Although stem cell therapy is a promising strategy for cardiac restoration, the heterogeneity of transplanted cells has been hampering the precise understanding of the cellular and molecular mechanisms. Previously, we established a cardiovascular cell differentiation system from mouse pluripotent stem cells, in which cardiomyocytes (CMs), endothelial cells (ECs), and mural cells (MCs) can be systematically induced and purified. Combining this with cell sheet technology, we generated cardiac tissue sheets reassembled with defined cardiovascular populations. Here, we show the potentials and mechanisms of cardiac tissue sheet transplantation in cardiac function after myocardial infarction (MI). Transplantation of the cardiac tissue sheet to a rat MI model showed significant and sustained improvement of systolic function accompanied by neovascularization. Reduction of the infarct wall thinning and fibrotic length indicated the attenuation of left ventricular remodeling. Cell tracing with species-specific fluorescent in situ hybridization after transplantation revealed a relatively early loss of transplanted cells and an increase in endogenous neovascularization in the proximity of the graft, suggesting an indirect angiogenic effect of cardiac tissue sheets rather than direct CM contributions. We prospectively dissected the functional mechanisms with cell type-controlled sheet analyses. Sheet CMs were the main source of vascular endothelial growth factor. Transplantation of sheets lacking CMs resulted in the disappearance of neovascularization and subsequent functional improvement, indicating that the beneficial effects of the sheet were achieved by sheet CMs. ECs and MCs enhanced the sheet functions and structural integration. Supplying CMs to ischemic regions with cellular interaction could be a strategic key in future cardiac cell therapy.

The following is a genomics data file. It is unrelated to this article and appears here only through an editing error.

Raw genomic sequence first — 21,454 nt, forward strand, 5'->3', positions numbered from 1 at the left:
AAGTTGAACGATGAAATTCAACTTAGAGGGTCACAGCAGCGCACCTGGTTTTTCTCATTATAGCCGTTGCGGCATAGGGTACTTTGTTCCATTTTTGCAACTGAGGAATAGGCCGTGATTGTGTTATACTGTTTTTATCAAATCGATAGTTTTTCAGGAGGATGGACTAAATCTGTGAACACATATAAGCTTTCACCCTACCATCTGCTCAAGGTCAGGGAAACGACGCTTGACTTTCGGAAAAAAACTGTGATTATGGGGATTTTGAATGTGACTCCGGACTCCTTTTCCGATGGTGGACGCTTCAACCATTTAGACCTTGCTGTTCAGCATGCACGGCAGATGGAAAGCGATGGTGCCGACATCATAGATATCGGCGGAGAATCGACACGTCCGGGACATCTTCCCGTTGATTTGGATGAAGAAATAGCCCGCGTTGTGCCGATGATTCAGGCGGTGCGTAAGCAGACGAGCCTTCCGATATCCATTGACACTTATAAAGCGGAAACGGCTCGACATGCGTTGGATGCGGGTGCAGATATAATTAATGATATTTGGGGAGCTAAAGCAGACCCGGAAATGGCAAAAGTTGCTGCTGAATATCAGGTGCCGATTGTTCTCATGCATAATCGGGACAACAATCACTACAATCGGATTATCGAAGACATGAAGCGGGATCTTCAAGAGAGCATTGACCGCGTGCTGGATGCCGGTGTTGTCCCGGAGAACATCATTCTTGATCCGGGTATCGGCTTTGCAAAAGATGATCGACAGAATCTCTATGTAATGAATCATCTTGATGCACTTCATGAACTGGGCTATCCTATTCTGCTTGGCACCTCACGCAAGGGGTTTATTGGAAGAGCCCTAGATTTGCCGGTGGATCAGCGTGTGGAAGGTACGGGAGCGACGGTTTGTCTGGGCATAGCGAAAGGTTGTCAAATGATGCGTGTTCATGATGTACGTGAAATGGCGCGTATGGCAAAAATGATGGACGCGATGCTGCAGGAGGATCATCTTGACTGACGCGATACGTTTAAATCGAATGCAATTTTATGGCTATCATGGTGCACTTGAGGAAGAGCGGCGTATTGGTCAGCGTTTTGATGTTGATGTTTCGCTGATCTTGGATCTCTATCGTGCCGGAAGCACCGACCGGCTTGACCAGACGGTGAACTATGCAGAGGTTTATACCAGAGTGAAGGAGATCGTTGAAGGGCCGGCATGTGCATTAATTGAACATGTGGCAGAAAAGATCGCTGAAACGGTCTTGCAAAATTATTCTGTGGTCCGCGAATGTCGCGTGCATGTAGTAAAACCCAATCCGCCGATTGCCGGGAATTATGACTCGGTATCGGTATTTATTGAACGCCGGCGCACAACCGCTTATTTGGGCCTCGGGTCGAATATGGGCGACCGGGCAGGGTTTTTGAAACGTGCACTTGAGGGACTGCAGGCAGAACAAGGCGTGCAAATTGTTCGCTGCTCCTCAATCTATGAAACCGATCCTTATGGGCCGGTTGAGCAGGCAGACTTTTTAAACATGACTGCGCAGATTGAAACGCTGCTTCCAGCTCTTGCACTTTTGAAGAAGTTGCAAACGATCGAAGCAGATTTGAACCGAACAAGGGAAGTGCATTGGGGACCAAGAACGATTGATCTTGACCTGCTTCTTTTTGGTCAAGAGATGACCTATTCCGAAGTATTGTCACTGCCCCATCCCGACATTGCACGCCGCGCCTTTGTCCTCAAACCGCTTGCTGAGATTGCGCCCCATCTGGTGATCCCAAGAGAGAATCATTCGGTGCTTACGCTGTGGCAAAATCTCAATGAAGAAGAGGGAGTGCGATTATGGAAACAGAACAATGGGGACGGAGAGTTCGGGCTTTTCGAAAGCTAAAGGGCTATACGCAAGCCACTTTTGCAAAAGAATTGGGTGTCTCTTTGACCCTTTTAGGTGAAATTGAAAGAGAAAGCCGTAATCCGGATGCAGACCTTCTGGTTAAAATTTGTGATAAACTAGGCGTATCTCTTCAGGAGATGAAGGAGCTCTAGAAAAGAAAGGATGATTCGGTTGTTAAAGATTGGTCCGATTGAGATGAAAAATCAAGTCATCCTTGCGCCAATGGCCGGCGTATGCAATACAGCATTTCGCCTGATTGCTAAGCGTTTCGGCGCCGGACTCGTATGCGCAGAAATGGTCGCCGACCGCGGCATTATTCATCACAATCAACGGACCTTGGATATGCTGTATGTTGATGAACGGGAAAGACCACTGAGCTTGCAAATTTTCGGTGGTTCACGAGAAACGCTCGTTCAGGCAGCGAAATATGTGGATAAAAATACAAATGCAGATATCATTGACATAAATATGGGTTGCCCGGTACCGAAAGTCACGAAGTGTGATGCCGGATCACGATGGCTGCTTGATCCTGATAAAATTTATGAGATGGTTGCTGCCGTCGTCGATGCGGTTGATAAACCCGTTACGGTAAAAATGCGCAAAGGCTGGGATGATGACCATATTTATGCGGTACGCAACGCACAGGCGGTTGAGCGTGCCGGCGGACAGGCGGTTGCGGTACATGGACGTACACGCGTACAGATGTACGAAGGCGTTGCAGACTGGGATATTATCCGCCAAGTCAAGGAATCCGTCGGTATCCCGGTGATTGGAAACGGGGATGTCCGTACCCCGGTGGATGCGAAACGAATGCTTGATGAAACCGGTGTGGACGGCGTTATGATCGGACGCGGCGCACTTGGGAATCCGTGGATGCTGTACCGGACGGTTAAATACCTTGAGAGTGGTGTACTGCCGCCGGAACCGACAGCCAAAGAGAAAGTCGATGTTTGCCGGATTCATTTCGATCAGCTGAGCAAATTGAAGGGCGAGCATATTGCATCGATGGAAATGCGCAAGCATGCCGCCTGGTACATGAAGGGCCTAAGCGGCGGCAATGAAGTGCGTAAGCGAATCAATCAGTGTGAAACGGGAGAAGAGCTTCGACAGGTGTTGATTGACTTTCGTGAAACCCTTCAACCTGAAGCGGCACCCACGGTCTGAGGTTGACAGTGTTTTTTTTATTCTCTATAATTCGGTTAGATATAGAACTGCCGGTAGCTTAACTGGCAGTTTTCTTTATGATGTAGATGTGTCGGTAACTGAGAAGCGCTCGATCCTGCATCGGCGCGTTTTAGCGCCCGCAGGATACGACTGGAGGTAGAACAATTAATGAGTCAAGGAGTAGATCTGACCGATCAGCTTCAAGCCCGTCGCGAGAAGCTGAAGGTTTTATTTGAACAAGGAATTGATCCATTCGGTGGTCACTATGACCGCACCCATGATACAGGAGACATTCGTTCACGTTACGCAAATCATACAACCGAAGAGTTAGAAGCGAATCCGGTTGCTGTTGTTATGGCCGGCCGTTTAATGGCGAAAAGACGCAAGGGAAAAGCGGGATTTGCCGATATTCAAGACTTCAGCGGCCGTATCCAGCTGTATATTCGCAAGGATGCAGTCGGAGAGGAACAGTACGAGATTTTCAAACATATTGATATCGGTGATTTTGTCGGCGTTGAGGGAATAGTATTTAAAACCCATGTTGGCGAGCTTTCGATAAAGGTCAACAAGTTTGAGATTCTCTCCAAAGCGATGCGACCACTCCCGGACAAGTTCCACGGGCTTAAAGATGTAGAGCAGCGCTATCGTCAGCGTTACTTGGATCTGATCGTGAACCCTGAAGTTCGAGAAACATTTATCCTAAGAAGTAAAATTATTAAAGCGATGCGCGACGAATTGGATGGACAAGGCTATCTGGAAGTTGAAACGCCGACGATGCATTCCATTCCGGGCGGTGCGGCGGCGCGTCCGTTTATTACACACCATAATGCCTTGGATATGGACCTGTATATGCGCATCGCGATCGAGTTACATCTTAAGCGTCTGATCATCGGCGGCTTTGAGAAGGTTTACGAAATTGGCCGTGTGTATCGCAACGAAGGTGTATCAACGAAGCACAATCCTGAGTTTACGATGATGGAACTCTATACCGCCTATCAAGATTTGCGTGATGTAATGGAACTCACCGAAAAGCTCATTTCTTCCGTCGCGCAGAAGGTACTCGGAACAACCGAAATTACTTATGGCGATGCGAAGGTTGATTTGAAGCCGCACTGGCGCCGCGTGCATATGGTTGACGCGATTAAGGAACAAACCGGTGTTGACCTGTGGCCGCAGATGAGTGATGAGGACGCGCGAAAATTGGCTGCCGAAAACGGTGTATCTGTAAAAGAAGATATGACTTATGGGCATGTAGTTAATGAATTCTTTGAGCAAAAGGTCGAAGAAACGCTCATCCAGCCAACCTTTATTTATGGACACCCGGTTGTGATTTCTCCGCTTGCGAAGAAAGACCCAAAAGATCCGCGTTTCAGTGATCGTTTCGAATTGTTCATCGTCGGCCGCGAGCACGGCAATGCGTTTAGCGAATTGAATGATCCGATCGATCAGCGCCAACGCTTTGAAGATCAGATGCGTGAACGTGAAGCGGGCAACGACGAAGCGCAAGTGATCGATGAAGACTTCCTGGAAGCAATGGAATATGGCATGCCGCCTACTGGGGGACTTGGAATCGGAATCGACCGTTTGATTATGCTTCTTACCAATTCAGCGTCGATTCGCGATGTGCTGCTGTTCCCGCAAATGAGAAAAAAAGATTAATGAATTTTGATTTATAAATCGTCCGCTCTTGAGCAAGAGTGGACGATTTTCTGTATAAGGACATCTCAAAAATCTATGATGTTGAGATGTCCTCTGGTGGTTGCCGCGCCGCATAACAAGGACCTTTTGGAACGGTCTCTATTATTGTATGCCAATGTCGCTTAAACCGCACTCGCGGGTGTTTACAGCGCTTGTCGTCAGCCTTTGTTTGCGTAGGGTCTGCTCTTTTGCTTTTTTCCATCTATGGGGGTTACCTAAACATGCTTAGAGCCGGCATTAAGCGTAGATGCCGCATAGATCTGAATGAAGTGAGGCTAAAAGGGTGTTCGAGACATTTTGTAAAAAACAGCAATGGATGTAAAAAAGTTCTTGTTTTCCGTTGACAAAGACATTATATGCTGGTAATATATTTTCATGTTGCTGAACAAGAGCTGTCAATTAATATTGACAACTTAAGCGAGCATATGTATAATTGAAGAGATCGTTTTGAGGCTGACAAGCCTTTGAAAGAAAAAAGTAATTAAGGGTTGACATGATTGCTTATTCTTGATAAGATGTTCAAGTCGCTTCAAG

Copyright © 2012 AlphaMed Press.